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LeBlanc’s School of Acting the embodiment of what the craft is all about

How the school redefined itself and offers a new approach to acting lessons

Shakespeare wrote, “We know what we are, but know not what we may be.” 

That quote sums up a fundamental truth facing all actors, whose lives are at least in part defined by their next role. 

Ironically, it’s also descriptive of the evolution of Julian LeBlanc’s school of acting – an endeavor that was born in passion, nearly destroyed by a pandemic and then reborn to be stronger than they ever imagined. 

This is the story. 

LeBlanc and his partner, Athena Russell, both trained at Victoria’s Canadian College of Performing Arts and were teaching at an acting school in Vancouver when they first met and shared their frustration with the way young people were being taught the craft.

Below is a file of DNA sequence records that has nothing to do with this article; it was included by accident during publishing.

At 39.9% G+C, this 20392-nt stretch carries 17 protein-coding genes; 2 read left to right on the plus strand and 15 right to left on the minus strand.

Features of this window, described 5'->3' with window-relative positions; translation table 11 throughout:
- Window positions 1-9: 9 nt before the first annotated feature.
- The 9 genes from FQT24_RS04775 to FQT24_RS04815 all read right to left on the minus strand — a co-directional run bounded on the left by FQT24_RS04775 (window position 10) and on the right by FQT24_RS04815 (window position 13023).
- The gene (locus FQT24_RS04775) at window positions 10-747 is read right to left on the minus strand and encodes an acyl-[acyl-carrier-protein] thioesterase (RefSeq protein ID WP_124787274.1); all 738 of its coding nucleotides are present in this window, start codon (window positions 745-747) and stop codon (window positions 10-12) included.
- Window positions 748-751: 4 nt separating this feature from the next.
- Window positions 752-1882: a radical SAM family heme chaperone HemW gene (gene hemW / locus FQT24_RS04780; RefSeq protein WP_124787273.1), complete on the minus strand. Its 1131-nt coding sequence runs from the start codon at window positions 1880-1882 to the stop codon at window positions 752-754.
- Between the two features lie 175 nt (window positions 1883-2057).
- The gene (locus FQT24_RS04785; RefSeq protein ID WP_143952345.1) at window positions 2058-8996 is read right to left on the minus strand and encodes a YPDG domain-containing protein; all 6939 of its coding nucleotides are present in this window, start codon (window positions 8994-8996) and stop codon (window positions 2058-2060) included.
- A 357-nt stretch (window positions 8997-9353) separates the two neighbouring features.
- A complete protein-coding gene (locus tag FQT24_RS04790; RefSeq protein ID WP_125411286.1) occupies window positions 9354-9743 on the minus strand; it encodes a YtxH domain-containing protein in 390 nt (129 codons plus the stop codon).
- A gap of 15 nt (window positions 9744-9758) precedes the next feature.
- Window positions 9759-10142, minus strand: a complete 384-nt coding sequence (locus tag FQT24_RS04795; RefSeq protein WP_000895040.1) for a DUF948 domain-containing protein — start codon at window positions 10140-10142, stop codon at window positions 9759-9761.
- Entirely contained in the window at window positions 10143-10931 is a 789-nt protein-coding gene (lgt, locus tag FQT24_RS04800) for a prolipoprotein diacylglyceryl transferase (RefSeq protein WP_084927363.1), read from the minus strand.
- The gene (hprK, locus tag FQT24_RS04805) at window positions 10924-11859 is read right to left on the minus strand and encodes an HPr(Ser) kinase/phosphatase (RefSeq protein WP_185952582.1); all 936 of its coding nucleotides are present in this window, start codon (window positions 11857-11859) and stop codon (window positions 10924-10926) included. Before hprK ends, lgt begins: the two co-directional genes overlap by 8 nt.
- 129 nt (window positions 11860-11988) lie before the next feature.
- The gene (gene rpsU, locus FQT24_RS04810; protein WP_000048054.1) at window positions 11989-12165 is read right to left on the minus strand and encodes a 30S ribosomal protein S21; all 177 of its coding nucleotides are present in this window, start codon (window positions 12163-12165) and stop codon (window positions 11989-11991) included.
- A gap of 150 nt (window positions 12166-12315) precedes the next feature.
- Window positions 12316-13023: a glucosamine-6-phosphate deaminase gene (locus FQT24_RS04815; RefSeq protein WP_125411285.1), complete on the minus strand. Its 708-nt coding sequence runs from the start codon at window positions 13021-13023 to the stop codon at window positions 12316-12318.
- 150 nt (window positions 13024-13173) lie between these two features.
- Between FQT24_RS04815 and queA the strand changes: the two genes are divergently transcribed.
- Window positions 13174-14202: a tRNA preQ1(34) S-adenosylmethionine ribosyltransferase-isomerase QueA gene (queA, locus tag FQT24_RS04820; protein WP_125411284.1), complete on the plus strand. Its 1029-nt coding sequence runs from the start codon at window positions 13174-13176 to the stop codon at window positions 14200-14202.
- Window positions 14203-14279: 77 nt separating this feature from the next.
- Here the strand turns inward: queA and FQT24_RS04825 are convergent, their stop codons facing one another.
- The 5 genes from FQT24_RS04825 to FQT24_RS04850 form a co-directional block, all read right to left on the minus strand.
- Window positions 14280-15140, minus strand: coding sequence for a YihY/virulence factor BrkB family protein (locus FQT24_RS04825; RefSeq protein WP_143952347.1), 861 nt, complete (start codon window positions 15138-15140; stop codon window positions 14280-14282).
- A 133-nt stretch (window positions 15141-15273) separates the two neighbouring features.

“People were training children in the same way that they trained adults, and it just wasn’t working. We were seeing a lot of burnout, and a general lack of passion from the kids,” LeBlanc said. “They weren’t having fun, and they weren’t retaining anything.” 

“We were in our twenties, but we decided that we could revolutionize how children were trained to be actors. At the same time, people were telling us that we were crazy and that it would never work.” 

Undaunted, the pair developed what they call the “technique exploration method”. 

“It’s something that no one had ever seen before,” said LeBlanc. “We pinpoint a different technique in every class. It’s never the same and our students have to constantly be on their toes.” 

“With our system, we trained them to love not the job, but the craft. That’s how you have longevity (in this business),” said Russell.  “It’s an art form but you have to realize that it’s also an adult industry. You get paid like an adult, but you also have to work as hard as the adults. If they love what they do and they’re passionate, they can succeed. It’ll be a matter of, not if, but when (they’ll get cast in a role)”.